Among the primary objectives of the CSHIHE are the enhancement of public appreciation of Ireland’s built heritage and landscapes through research and scholarly publication on various aspects of Ireland’s historic houses and estates. The CSHIHE supports undergraduate, postgraduate and postdoctoral research at the National University of Ireland Maynooth. There are a number of ongoing research projects which include:

Irish Country House and the Great War

Morpeth Roll

Decade of Centenaries

The Destruction of the Irish Country House

The Great Famine and the Landed Estate

Music and the Irish Country House Project

The Monksgrange Archive Project

Monksgrange (up until the 1890s called Grange) was built between 1759 and 1769 by Goddard Richards, descendent of one-time Governor of Wexford Solomon Richards, on the site of an outpost of a medieval Cistercian monastery, probably that of Graigue na Managh. It is situated in county Wexford under Blackstairs Mountain, close to the villages of Killann and Rathnure, and about 10 miles from Enniscorthy. The house has been continuously occupied by the same family, though twice the property has passed through the female line thus bringing about changes of name— from Richards to Orpen and then to Hill. An extensive collection of papers has survived in the house dating back to the late eighteenth century but mostly between the middle of the nineteenth century and the middle of the twentieth century. The collection was significantly augmented after the marriage of Adela Richards to Goddard Orpen in 1880 as a result of the latter progressively bringing into the house very large collections of papers from his own family, itself a significant Irish landlord and legal family. In addition, as a result of his work as a distinguished historian of medieval Ireland, there is a very large collection of Goddard Orpen’s research and scholarly papers. In the next generation Edward Richards-Orpen and his sister Iris Orpen were involved in the Arts and Crafts movement, to which Monksgrange significantly contributed, and the former became actively involved in social, economic and political issues in the Republic of Ireland, as did his son John Richards-Orpen. The papers of all of these are held in the collection.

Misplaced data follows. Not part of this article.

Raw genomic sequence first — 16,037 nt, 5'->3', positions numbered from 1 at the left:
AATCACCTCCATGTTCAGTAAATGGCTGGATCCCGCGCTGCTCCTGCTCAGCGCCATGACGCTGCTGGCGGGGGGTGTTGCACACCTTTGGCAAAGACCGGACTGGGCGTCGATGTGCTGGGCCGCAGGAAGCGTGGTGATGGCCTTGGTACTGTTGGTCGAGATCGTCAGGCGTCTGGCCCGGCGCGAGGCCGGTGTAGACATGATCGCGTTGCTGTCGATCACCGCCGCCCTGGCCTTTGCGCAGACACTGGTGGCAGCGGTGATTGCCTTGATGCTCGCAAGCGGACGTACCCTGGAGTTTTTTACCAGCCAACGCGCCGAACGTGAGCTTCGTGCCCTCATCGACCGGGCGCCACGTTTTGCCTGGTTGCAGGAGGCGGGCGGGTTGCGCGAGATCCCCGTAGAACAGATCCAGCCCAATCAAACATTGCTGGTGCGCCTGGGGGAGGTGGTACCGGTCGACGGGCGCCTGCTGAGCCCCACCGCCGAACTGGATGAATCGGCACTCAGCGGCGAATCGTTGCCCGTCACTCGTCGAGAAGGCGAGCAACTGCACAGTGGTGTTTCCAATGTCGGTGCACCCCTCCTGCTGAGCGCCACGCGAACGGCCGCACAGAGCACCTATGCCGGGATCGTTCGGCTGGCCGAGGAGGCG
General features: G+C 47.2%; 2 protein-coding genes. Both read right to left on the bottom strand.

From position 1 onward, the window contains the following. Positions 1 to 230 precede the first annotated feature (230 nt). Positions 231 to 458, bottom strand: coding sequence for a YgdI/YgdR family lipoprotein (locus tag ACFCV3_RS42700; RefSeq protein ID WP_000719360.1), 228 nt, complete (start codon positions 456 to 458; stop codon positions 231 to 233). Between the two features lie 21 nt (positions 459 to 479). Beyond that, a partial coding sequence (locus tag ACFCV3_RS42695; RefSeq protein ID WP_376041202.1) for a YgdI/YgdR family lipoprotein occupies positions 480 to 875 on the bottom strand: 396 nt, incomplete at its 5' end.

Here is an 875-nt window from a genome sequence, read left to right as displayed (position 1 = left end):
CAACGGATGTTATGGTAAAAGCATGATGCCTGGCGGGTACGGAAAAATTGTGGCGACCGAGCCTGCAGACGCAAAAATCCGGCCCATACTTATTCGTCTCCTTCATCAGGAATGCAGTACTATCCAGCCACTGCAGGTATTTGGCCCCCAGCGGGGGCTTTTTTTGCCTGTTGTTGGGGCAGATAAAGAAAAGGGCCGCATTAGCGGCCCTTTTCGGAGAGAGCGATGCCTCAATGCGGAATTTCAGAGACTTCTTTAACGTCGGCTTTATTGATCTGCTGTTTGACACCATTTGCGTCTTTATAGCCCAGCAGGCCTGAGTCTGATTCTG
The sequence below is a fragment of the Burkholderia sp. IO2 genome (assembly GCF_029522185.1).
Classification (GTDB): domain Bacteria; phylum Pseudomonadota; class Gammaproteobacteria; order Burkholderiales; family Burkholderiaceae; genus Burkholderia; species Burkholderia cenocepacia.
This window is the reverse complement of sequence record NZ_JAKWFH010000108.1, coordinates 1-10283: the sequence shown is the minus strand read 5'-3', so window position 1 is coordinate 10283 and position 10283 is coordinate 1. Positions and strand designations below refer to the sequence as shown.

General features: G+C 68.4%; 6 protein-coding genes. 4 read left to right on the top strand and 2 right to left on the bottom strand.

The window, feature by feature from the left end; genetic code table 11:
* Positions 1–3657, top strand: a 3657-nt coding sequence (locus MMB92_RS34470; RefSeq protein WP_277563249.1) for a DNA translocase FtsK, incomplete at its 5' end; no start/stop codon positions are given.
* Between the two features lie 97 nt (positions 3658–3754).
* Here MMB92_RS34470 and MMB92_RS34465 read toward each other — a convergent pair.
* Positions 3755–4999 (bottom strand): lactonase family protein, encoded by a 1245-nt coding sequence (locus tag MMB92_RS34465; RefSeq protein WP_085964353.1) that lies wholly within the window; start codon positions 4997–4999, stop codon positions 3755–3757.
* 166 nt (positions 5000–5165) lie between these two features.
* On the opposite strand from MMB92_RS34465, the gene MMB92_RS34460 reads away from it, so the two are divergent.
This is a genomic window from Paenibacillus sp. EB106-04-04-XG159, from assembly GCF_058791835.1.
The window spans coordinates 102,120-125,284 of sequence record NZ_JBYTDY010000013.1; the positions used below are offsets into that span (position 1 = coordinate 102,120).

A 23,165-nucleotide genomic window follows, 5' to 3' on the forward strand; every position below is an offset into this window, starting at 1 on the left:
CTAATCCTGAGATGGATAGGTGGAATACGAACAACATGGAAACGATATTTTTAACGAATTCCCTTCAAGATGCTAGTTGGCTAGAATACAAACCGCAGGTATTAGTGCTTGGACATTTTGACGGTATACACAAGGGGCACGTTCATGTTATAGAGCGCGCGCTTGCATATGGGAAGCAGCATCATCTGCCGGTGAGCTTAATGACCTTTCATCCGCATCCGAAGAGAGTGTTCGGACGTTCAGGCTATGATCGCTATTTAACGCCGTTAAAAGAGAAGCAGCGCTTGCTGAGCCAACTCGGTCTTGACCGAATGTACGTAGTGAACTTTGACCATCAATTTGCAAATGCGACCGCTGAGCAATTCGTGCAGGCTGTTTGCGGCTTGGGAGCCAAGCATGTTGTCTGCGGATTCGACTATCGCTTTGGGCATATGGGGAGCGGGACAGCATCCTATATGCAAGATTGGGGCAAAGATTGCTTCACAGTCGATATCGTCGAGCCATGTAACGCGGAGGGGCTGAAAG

Since 2008 Dr Philip Bull, an historian of Irish political history of the late nineteenth and early twentieth century, has been organising and cataloguing the collection, itself a mammoth task. While generally in good physical condition, over the years the documents have become significantly disorganised and dislocated principally because of successive moves around the house. Philip Bull began his career in the Department of Western Manuscripts at the Bodleian Library so, in addition to his knowledge of Irish history, he brings to bear significant archival experience. It is estimated, given the size of the archive, that its organisation and cataloguing will probably not be completed until at least the end of 2016. It is hoped that a published catalogue of the archive and a book on the history of the house and its occupants will be available by 2019 for the 250th anniversary of its original completion.

The Monksgrange Archive Project is a joint venture of its owners the Hill family and of the Centre for the Study of Historic Irish Houses and Estates at Maynooth. Funding is being provided through the Centre in support of Philip Bull’s work.